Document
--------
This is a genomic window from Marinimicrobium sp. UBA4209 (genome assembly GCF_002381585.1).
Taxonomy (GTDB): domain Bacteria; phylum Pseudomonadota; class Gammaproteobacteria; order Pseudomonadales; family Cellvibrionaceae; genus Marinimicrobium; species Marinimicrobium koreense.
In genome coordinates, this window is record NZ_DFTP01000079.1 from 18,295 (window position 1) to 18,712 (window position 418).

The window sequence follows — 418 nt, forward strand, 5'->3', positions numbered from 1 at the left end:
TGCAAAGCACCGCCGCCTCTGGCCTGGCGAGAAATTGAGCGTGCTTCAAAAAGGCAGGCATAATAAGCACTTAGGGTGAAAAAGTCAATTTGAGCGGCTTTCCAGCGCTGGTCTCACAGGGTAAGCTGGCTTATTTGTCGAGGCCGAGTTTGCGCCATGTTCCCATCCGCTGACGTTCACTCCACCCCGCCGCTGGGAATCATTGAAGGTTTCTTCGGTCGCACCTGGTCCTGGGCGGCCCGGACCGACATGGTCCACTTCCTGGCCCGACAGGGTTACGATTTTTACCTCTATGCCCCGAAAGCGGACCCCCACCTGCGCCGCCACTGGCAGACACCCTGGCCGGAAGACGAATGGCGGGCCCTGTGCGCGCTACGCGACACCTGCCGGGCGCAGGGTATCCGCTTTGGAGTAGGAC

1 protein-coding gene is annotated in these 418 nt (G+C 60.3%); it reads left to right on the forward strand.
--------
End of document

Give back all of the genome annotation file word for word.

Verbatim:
This is a genomic window from Marinimicrobium sp. UBA4209 (genome assembly GCF_002381585.1).
Taxonomy (GTDB): domain Bacteria; phylum Pseudomonadota; class Gammaproteobacteria; order Pseudomonadales; family Cellvibrionaceae; genus Marinimicrobium; species Marinimicrobium koreense.
In genome coordinates, this window is record NZ_DFTP01000079.1 from 18,295 (window position 1) to 18,712 (window position 418).

The window sequence follows — 418 nt, forward strand, 5'->3', positions numbered from 1 at the left end:
TGCAAAGCACCGCCGCCTCTGGCCTGGCGAGAAATTGAGCGTGCTTCAAAAAGGCAGGCATAATAAGCACTTAGGGTGAAAAAGTCAATTTGAGCGGCTTTCCAGCGCTGGTCTCACAGGGTAAGCTGGCTTATTTGTCGAGGCCGAGTTTGCGCCATGTTCCCATCCGCTGACGTTCACTCCACCCCGCCGCTGGGAATCATTGAAGGTTTCTTCGGTCGCACCTGGTCCTGGGCGGCCCGGACCGACATGGTCCACTTCCTGGCCCGACAGGGTTACGATTTTTACCTCTATGCCCCGAAAGCGGACCCCCACCTGCGCCGCCACTGGCAGACACCCTGGCCGGAAGACGAATGGCGGGCCCTGTGCGCGCTACGCGACACCTGCCGGGCGCAGGGTATCCGCTTTGGAGTAGGAC

1 protein-coding gene is annotated in these 418 nt (G+C 60.3%); it reads left to right on the forward strand.